Sunday, November 6, 2011

Domaine du Grand Prieur Cotes du Rhone, 2005

This wine has changed considerably since I opened my first bottle four or five years ago. The color has lightened, and some bricky tones are appearing. The lush berry smells and flavors have also faded slightly, but that's not all bad. Still some pretty berry scents with licorice and spice--very typical of Grand Prieur Cotes du Rhone but now with subtle qualities from aging. Grenache complexity keeps unfolding--berries, spice, minerals and a hint of pepper--and the fruit is still plenty strong. Very much like a Vacqueyras, and that's not surprising since the grapes come from that appellation. Bertin Gras, the owner, chose the lower appellation to take advantage of the slightly higher yields permitted, and I have never been disappointed by the results.

Grand Prieur, selling for about $8 a bottle, is a wine I have enjoyed through many vintages, and this is my 11th bottle of a very enjoyable case.


  1. I appreciate this review. Rhones receive my most alacritous love! So your final verdict, is it nicer at a younger consumption or at present??
    Also, take a peek at what I have to say about Rhones.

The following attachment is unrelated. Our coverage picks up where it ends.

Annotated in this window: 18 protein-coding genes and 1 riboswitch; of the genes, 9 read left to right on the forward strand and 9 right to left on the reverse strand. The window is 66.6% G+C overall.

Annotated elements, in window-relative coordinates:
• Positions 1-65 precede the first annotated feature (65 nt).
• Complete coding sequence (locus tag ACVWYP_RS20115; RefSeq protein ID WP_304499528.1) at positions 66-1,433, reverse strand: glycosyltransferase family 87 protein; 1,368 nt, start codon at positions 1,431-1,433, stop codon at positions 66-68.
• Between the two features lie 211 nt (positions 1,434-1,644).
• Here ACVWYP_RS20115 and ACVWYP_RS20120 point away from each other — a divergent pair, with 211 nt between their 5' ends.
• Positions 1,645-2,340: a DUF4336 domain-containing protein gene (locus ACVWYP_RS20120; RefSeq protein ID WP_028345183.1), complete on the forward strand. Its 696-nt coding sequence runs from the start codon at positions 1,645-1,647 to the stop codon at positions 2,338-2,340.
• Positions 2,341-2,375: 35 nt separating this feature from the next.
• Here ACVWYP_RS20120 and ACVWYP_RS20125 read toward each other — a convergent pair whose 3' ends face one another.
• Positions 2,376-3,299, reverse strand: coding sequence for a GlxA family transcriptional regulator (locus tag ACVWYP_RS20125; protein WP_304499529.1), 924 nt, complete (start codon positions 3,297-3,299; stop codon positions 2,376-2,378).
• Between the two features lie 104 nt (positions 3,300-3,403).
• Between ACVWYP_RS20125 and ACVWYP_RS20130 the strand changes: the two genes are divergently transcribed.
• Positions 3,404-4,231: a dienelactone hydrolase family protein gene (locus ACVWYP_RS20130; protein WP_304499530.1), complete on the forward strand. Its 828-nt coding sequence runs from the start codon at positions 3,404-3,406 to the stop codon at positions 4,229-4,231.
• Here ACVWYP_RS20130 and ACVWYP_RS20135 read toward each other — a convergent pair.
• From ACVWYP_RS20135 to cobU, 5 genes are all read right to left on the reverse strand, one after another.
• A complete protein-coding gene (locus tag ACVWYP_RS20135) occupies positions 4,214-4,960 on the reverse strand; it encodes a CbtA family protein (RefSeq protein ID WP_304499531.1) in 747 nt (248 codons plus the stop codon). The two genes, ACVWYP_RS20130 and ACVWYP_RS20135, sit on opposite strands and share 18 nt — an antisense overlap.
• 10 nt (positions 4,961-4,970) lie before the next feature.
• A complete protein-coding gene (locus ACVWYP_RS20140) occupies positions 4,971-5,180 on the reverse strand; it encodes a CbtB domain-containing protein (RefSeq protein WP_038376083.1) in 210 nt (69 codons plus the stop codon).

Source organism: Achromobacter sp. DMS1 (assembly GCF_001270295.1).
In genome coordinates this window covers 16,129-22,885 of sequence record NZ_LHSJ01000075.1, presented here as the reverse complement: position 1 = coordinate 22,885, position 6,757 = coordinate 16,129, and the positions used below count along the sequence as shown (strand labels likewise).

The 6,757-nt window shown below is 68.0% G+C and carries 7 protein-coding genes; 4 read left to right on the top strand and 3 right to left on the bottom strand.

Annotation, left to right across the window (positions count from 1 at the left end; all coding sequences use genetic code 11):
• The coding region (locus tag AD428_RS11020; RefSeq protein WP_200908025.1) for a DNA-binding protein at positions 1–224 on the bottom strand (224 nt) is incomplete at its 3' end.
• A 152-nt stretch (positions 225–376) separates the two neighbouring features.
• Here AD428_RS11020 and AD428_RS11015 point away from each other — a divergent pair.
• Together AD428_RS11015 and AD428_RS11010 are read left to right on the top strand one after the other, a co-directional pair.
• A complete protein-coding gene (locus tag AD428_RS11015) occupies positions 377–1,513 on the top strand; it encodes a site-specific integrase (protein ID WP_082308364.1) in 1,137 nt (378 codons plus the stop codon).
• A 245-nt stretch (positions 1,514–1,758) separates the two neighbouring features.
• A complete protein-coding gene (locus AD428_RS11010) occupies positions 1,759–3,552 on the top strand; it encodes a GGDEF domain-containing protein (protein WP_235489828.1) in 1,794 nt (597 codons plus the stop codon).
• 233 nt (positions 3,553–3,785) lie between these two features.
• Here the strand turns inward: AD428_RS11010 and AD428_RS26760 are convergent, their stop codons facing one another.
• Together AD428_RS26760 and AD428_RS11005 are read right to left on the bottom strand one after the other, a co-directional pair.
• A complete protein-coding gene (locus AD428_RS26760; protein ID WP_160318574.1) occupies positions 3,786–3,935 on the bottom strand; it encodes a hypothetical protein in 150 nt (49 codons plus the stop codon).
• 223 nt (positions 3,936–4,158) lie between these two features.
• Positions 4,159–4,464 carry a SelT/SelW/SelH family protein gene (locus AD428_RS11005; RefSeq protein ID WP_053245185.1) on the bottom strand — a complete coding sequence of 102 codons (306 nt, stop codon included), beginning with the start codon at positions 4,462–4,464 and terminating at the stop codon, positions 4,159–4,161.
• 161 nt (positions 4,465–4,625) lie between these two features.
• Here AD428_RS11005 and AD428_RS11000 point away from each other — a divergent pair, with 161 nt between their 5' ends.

2. Thanks, Emily. Is it nicer at a younger consumption or at present? Answering that question is as impossible as answering the same question about my wife. But if pushed, I would say "now" but with the experience of having tasted it along every step of its evolution. Isn't that what wine (and love) is all about?

    Seriously, though, with a simple Cotes du Rhone, you don't always expect to find this much to like at full maturity. You're looking for fruit, fruit, fruit and more fruit. When the fruit starts to fade, and you find something else to like, that is a definite plus.

    Thanks for directing me to your own comments about Rhones. I enjoyed reading and will return to your blog frequently in the future. One reason I started writing my blog was to find others with similar tastes.

  3. Appreciate it! My blog is obviously pretty new; thanks for reading. I have read a few things of yours, too, and I appreciate what you know.

  4. Your two pieces on Rhone wines are so beautifully overwritten that I felt almost dazed when I finished reading them. As a former teacher of writing, my first thoughts were "get to the point!" and "cut the crap." But then I realized that you knew what you were doing and that you want to stake out new ground in writing. Terry Theise often does something similar.

    As I got caught up in the emotion of your words and images, I felt like I was watching a ballet or listening to a symphony. And through it all, your knowledge of Rhone wines was on target (although I'm not sure B&G would be my No. 1 choice for CdP). I'm impressed. Are you a sommelier? Or a poet?

  5. Wow, Fred; thank you so much. And ha!!! NO, B&G is not a first choice, of course. It was a gift. I am a somm in the making. I have a level I with the Court, (I am only 22, out of school this past May) and because of some medical problems my progress toward certification was halted for a while.
    (And no, I have a B.S in Business. )
    I am so so appreciative of your very kind words!